A delicious apple to quench the thirst, what could be nicer than enjoying an apple from your own garden? In autumn, the shiny apples are ready to be picked. Apple trees come in many shapes and sizes, with wild apples, ornamental apples and edible apples. Read on to learn more about apple trees.
The apple tree
Apple trees can be bought in various forms; standard, half-stem and low-stem. You can also get them in espalier shapes or as mini trees. Apple trees are mainly bought for their fruits. But the tree itself and the blossom in spring are also worth it.
The blossoms of most apple trees are pink or red in color on the outside and white on the inside. In general, the apple tree blooms in late April and early May. This depends on the temperature and the weather. Most trees don’t bloom for longer than two weeks a year.
When choosing the species you want to plant, you can also choose the type of fruit. These are the options:
- Wild apple, the Malus Sylvestris is a wild apple. It has inedible, small, yellow fruits.
- Ornamental apple, these apples have blossoms in spring in shades of white, pink and red. In autumn they grow yellow to red ornamental apples. The fruits are edible, but usually not very tasty.
- Edible apple, you have to pay attention to whether it is a self-pollinating species or one you have to put another apple tree nearby for pollination. The trees pollinating each other must be from a different species and bloom at the same time. If you don’t have a self-pollinating tree and there are no trees nearby, you won’t have any fruit in autumn.
Planting apple tree
An apple tree does not make many demands for its soil. It is important that the drainage is good. The tree prefers not to stand with its roots in the water. A large apple tree obviously needs more space than a small tree. So check which type of apple tree you want to plant and how big it will get.
Choose a suitable place
The soil in which an apple tree fits best is a moderately to neutrally acidic soil. This means that the PH value must be between 5.5 and 7. Apple trees enjoy being in a sunny spot, but can also tolerate partial shade. It is best to plant the tree in a period between November and March.
Digging a pit
If you are going to plant an apple tree, dig a hole 10 centimeters deeper than the pot the plant is in. If the plant is not in a pot, dig 10 centimeters deeper than the measurement from where the soil was to the longest root. Fill the hole at the bottom with 10 centimeters of organic material such as compost. This will make the top of the rootball level with the soil surface. Make sure that the place where the tree is grafted is at least 5 centimeters above the ground.
The planting itself
Before you put the root ball in the hole, make sure that the roots are well submerged in a large container of water and the root ball is filled with it. This will get your tree off to a good start. After that plant the tree and fill the hole with soil. Press the soil firmly, but be careful not to damage the roots. If necessary, you can support the tree with a tree pole. You put about a third of this in the ground. Secure the apple tree with a rubber band. Sprinkle some compost or bark around the trunk if necessary, so that the soil can retain the moisture well.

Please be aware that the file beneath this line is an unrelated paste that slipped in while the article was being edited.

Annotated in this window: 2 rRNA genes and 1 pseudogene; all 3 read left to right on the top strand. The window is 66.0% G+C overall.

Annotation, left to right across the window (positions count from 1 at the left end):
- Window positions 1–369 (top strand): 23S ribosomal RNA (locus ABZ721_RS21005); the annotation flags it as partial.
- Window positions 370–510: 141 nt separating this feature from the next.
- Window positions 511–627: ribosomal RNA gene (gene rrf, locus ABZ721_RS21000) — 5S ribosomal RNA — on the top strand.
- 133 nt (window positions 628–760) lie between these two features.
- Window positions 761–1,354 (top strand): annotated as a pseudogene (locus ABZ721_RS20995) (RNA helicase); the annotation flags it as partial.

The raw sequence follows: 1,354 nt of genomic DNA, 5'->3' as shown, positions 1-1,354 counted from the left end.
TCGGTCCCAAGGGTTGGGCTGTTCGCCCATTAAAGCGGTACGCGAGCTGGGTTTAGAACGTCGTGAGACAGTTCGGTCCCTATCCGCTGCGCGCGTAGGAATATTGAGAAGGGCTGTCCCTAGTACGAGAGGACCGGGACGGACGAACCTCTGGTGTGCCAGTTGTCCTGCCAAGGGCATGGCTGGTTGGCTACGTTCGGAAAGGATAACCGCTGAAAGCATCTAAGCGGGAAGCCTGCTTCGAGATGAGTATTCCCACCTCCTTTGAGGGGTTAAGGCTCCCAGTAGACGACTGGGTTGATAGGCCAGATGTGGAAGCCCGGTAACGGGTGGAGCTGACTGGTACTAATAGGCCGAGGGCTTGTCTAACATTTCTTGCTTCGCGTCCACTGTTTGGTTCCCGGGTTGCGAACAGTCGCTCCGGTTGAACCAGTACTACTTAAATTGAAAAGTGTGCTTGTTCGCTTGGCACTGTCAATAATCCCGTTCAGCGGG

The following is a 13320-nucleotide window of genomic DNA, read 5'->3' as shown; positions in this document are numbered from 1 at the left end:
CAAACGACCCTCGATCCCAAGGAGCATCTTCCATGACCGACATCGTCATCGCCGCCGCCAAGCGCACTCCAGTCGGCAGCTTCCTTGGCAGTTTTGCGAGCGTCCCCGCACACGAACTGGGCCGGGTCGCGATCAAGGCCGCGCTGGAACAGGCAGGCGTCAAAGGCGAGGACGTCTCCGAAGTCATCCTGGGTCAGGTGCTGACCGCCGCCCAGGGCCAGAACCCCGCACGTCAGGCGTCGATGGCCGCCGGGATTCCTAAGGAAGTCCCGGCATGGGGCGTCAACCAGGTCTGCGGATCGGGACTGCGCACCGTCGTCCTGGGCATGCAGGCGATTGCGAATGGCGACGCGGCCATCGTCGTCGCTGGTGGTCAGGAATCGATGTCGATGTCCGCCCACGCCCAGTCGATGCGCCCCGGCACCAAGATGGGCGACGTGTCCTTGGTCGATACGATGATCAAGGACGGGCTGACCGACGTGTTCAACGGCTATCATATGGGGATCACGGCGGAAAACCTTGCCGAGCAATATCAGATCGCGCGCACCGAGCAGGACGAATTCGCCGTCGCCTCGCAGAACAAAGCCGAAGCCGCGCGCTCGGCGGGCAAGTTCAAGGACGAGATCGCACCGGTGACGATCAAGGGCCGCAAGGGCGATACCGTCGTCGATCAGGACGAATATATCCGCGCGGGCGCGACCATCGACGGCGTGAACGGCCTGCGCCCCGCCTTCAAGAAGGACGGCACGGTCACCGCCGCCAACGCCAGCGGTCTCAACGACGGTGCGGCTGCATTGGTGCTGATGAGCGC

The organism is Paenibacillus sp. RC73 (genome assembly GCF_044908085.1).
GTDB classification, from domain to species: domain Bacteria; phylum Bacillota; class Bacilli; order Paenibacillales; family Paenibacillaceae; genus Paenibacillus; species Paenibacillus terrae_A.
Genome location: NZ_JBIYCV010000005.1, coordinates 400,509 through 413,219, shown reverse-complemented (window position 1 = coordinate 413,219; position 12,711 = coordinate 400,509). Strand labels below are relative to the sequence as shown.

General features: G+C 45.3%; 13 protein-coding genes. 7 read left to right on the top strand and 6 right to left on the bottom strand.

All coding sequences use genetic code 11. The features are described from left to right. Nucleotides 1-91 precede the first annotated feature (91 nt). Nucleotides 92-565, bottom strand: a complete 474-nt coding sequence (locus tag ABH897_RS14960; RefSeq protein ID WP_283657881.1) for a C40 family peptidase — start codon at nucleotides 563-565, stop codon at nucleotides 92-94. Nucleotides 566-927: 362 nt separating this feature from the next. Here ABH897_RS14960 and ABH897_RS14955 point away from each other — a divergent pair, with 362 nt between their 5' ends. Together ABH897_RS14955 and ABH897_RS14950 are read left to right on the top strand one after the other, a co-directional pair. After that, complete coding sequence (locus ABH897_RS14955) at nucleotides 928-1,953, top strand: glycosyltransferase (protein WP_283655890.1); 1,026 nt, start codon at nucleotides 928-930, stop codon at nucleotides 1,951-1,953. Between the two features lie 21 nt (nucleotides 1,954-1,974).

Apple tree care
In addition to planting and pruning, an apple tree does not require much care. Depending on the acidity of your soil, you could lime some in February. In the month of March you can fertilise with an organic fertiliser.
Depending on the species, you can harvest from the apple tree in the months of August to October. This differs per type of apple tree. One species is best picked in time, while the other prefers to hang on the tree a little longer to become tasty. This way you can keep one apple much longer than the other.
Search for your species on the internet or check with the grower what applies to the species you have in your garden. Pruning time is in the period from November to early March.
Moving the apple tree
An apple tree can be transplanted in the period of November until February. You can also prune the tree immediately after moving it. The growth of the tree stops during this time. Make sure you choose a frost-free day or days when you plan to move the tree. If you have the chance and can already prepare it, insert the roots around the tree on the side, in a wide circle. The roots will then create small new roots there, making the root ball more compact.
When moving, you only pierce the bottom roots. The tree has been able to extract its nutrition and moisture from the soil during the remaining year. Then move the tree to the same hole as when planting the tree. Provide an organic layer on the bottom in the planting hole. Press the soil well and water the roots. Not only does this water keep the tree from drying out, it also flushes the sand into place between the roots.